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Recent letters from the East speak of very val. pronounced for the revision, or have pronounced uable and extensive sulphur mines just discov- against it; thirty-three are in favor of a legal ered upon the borders of the Red Sea, in Upper revision; thirteen demand the revision without Egypt. The products of these mines are said explaining on what conditions they desire to see to be so abundant, that a material fall in the it effected; and six demand it immediately; prices of Sicilian sulphur must inevitably soon making the total of eighty-five. take place. The working of the newly-discovered mine and its productiveness are greatly From Germany the most important intellifacilitated by its proximity to the sea. The gence relates to the Electorate of Hesse Cassel, Egyptian Government, which at first leased a state containing less than a million of inhabthe mines to a private company, is now about itants, and having a revenue of less than two to resume possession and work them on its own and a half millions of dollars. By the Constitu

tion the Chamber has the exclusive right of

voting taxes. The Elector, acting probably From France the only intelligence of interest under the advice of Austria, resolved to get rid relates to political movements

, concerning which, of the Constitution; and as the first step toward moreover, there is nothing but partisan and un- it, he appointed as his minister Hassenpflug, a reliable rumors.

The President, in his various man wholly without character, and who had letters, addresses, &c., insists uniformly on the been convicted of forgery in another State, and necessity of maintaining the existing order of with him was associated Haynau, brother of the things, and speaks confidently of an appeal to infamous Austrian General. Months past away the people. Contradictory rumors prevail as to without the Chamber being summoned, but at his intentions—some believing that he meditates the time when the session usually closed, the a coup-d'état, but most regarding his movements Parliament was called together, and an immeas aimed to secure the popular vote. The As. diate demand made for money and for powers sembly is to meet on the 11th of November, and to raise the taxes, without specific votes of the his opponents intend then to force him to some Chamber. The Parliament replied by an unanultra-constitutional act which will afford them imous vote, that however little the ministers ground for an appeal. A series of military re- possessed the confidence of Parliament, they views has engaged public attention; they have would not go the length of refusing the supbeen closely watched for incidents indicative of plies, but requested to have a regular budget the President's purposes : it is remarked that laid before them, which they promised to exthose who salute him as Emperor are always amine, discuss, and vote. To so fair and conrewarded for it by some preference over others. stitutional a resolution the minister replied by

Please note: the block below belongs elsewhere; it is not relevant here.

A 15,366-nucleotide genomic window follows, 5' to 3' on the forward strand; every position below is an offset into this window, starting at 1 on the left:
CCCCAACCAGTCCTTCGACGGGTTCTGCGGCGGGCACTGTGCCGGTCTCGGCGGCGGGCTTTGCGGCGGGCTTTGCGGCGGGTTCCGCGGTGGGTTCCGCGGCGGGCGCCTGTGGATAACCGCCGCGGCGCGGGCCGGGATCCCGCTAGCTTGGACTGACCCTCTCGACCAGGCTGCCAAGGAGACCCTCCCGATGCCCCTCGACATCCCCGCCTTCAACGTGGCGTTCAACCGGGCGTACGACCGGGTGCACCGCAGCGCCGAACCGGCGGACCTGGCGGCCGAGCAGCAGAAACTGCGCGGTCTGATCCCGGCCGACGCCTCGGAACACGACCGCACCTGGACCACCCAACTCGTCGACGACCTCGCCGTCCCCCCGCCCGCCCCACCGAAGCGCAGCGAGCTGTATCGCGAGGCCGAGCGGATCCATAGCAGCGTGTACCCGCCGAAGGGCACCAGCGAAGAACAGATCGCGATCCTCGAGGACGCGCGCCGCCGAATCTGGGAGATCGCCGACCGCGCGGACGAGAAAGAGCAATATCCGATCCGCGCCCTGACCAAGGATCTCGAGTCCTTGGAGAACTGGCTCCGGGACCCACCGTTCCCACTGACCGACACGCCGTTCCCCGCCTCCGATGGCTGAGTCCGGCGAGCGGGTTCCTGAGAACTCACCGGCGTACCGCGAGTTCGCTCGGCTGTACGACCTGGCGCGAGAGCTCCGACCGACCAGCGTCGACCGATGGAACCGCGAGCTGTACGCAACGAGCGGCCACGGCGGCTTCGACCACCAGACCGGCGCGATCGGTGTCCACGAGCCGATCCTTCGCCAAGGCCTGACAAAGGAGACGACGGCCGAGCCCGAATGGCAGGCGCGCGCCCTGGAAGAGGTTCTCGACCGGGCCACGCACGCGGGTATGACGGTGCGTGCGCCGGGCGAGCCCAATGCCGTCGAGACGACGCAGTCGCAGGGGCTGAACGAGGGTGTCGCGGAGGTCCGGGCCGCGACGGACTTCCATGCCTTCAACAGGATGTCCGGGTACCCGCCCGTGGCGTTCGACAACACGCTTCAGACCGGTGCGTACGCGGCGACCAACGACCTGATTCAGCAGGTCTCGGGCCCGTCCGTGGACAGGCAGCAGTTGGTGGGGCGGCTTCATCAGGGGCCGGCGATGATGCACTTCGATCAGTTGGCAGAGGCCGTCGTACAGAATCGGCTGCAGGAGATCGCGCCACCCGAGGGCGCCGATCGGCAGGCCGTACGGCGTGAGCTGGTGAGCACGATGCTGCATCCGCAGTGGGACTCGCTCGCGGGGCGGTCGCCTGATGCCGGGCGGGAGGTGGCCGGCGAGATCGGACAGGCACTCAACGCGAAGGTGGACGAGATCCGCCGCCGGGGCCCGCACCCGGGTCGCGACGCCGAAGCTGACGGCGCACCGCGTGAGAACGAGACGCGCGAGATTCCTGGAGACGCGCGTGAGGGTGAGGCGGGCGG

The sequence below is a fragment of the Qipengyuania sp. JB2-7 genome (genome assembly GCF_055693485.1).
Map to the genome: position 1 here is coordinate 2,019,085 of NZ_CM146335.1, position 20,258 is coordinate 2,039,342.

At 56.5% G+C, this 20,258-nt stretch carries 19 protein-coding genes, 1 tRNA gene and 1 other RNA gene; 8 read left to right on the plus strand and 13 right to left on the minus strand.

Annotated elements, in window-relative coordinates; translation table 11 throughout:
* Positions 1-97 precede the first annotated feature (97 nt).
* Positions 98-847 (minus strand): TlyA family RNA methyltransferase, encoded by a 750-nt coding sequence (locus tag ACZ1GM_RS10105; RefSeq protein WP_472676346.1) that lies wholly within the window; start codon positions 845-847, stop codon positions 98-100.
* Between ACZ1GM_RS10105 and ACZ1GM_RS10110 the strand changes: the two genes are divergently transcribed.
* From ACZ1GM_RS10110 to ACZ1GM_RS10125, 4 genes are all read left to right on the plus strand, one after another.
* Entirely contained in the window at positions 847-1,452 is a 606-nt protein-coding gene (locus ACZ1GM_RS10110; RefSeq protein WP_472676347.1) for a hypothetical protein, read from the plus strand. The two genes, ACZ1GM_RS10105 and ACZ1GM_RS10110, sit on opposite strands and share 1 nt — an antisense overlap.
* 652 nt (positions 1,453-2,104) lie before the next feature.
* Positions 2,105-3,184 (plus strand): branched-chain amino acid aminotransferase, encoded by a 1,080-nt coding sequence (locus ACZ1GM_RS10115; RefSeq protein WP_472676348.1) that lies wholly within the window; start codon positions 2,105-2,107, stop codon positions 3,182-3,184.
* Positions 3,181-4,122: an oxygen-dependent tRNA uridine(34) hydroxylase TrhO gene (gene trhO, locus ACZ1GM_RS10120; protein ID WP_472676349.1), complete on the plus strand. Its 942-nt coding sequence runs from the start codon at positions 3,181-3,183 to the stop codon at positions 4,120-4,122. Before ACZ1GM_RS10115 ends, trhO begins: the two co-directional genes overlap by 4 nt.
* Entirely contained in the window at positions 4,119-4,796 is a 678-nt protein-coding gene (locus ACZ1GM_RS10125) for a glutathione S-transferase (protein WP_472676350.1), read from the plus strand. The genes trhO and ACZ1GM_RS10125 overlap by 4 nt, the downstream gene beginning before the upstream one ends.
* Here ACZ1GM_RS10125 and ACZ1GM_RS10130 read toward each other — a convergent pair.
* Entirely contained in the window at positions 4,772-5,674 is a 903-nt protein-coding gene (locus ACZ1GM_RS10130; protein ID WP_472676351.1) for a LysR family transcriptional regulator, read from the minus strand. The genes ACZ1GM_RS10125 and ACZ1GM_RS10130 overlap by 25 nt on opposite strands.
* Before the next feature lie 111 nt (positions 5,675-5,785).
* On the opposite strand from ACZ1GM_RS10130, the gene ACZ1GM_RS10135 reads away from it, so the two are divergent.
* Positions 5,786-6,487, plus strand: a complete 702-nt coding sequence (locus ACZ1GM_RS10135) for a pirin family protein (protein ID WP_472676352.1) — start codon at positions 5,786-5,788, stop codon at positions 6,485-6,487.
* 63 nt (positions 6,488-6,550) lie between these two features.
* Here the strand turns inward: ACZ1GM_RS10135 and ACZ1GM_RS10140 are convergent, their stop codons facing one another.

- The Councils-general of France have closed dissolving the Parliament, and proceeding to their annual session. The chief topic of their levy the taxes in spite of the Parliament and the deliberations has been the revision of the Con- Constitution. The cabinet went to the extremstitution, and the result is of interest as indi- ity of proclaiming the whole Electorate in a cating the state of public opinion upon that state of siege, and investing the commander-insubject. It seems that twenty-one councils chies with dictatorial powers against the press; separated without taking the subject into con personal liberty, and property. The town counsideration; ten rejected propositions for revision; cil unanimously protested against these arbitrary two declared that the constitution ought to be acts; and such a spirit of resistance was exrespected; thirty-three departments, therefore, cited that the Elector and his minister were refused, more or less formally, to aid the revi- constrained to seek safety in flight. The Elec. sion. On the other hand, forty-nine councils tor left Cassel on the morning of the 13th, and came to decisions which the revisionist party arrived the same evening at Hanover, where he claim for themselves. But a very great di- was afterward joined by Hassenpflug. Some versity is to be perceived in these decisions. of the accounts state that M. Hassenpflug was Thirty-two pronounced in favor of revision only agitated by terror in his flight. On the 16th,